“I wanted to do this before I was an actor. It’s really personal to me. I want
to succeed in acting, too, but I’m a little bit more driven in going out to get
(a record deal).” Marla Sokoloff
One of American talented young actresses Marla Sokoloff gained recognition and
popularity while portraying the receptionist Lucy Hatcher on the well-received
series “The Practice” (1998-2003), where she earned Screen Actors Guild
nominations for three consecutive years from 1999-2001. Additionally, she guest
starred in numerous popular series, including “Full House” (1993-95), “Party of
Five” (1995-96) and “Desperate Housewives” (2004-05). She recently appeared in
“Big Day” and “Modern Men.”
On the silver screen, the light brown-haired player is also known for starring
in such comedies as Whatever It Takes (2000), Dude, Where's My Car? (2000) and
Sugar & Spice (2001). Her more recent credits include Home of Phobia (2004), The
Tollbooth (2004) and Crazylove (2005).
“They don’t think an actress would be interested in being in a rock band. So
that’s kind of frustrating.” Marla Sokoloff
Off screen, Sokoloff is highly interested in music. She plays the clarinet,
guitar and piano, as well as writes songs. The owner of a Venus Guitar that
Courtney Love designed, she also sings and plays rhythm guitar for a band named
Smittin. In 2006, Sokoloff, whose favorite musicians are Fiona Apple, Joni
Mitchell, Led Zepplin and Stevie Nicks, released her first CD called Grateful.
On a more private note, she has been linked to actor James Franco (together from
2000-2004) and has a cat named Cleo. Her hobbies include ice skating,
gymnastics, swimming, and rollerblading.
Childhood and Family:
In Alameda County, California, Marla Lynne Sokoloff was born on December 19,
1980. Her Jewish parents, Howard Sokoloff (doctor) and Cindi Sussman (a former
caterer who now handles Marla’s career), brought up Marla and her older brother,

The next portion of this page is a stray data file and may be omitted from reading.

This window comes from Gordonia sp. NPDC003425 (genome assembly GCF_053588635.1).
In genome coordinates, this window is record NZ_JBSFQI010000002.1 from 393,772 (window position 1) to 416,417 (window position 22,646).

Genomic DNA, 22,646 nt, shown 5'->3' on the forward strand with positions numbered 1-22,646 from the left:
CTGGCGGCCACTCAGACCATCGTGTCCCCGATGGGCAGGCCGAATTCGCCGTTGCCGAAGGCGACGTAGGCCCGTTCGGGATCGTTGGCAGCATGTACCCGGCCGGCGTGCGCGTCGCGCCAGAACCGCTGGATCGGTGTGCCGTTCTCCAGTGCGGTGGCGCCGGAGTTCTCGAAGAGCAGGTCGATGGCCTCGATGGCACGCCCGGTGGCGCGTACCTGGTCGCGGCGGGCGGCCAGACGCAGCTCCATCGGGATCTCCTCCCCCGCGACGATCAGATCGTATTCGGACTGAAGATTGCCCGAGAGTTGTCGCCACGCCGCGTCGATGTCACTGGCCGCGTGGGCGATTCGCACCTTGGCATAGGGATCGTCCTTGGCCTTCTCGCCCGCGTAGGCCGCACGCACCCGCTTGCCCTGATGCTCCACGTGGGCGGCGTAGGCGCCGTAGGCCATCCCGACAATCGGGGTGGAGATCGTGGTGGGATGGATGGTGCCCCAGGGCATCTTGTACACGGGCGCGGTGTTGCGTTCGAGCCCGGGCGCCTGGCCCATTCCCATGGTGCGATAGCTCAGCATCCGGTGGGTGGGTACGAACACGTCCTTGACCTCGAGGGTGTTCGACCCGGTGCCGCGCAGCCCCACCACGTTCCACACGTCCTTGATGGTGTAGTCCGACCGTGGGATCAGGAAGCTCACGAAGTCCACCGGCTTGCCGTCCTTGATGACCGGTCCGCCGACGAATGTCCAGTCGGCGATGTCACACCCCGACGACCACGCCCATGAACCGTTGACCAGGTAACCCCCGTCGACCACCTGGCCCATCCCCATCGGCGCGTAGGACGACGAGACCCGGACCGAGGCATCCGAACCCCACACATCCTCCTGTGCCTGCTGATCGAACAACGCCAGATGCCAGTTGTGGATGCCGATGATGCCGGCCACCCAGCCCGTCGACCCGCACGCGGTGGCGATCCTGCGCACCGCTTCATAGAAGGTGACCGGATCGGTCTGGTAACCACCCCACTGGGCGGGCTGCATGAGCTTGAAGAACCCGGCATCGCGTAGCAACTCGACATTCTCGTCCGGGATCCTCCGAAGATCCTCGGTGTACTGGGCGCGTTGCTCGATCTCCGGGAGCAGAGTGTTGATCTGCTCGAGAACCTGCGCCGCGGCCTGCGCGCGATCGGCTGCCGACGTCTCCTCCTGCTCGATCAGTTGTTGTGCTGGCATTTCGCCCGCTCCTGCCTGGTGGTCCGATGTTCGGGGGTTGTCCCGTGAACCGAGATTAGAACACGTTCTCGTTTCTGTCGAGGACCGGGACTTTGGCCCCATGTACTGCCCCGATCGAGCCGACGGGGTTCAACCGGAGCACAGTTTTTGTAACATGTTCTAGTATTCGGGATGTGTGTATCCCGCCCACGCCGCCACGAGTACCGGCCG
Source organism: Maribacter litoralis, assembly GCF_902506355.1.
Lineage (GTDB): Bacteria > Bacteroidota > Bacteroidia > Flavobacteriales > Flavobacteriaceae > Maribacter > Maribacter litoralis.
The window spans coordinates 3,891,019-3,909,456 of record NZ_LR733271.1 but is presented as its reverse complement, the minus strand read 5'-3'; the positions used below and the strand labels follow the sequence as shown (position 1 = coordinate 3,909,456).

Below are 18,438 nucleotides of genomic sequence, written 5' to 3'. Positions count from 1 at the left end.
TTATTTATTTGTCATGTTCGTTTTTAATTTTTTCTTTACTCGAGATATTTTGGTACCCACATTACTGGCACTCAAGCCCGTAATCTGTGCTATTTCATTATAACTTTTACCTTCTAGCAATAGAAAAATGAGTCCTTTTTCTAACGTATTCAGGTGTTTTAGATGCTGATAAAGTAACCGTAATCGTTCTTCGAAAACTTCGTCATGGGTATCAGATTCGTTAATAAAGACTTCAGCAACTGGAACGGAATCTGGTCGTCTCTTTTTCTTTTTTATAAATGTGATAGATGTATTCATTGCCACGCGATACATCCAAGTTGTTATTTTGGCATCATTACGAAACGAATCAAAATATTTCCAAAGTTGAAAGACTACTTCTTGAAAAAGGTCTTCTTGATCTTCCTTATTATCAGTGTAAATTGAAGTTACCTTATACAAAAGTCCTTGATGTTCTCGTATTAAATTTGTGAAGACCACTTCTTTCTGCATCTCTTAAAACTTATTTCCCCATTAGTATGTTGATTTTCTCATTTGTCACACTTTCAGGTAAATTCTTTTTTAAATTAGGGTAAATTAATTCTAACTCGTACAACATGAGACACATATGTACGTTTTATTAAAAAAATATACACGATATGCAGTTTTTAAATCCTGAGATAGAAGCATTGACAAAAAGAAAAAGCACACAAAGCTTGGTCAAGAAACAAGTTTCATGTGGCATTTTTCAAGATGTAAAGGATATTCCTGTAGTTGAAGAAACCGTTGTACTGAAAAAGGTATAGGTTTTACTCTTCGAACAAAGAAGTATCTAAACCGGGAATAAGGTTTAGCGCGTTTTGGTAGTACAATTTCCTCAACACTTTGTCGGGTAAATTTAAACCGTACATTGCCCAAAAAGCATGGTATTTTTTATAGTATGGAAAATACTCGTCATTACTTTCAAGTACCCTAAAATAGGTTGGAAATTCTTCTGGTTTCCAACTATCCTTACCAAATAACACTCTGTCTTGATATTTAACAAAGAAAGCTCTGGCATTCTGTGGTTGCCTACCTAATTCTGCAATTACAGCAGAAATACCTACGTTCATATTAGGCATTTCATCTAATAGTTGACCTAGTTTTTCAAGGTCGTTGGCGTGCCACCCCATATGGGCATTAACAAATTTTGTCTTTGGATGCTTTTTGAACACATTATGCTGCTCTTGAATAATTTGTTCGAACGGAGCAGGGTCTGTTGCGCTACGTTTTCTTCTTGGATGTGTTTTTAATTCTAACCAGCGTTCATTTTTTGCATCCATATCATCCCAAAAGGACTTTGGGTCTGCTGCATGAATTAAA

Jared (born in 1977), in San Francisco before they finally relocated to Los
Angeles to support Marla’s career.
As a child, Marla knew she was not interested in helping her family run their
small restaurant. Instead, she liked being in the bathroom and singing in front
of the mirror. At age 7, she appeared in her first play at school and had added
screen acting by the age of 12. During the same period, young Marla earned a
number of praises and honors for her singing talents, staging the national
anthem at the prestigious events like the Oakland A’s baseball games and for the
USO. In 1993, after graduating from Vista Grande Elementary and Los Cerros
Middle School in Danville, California, Marla moved to Los Angeles to more
professionally purse acting. While there, she also studied theater and music at
the Los Angeles County High School of the Arts.
Whatever It Takes
Marla Sokoloff hit the stage for the first time when she appeared in a school
production at age 7 and went on to perform in local theater in her hometown of
San Francisco before eventually making her way to Los Angeles to launch a
full-time career. Five years later, the praised young singer made her film debut
in Ingrid, which was unfortunately postponed until screened at the 1997 IFFM.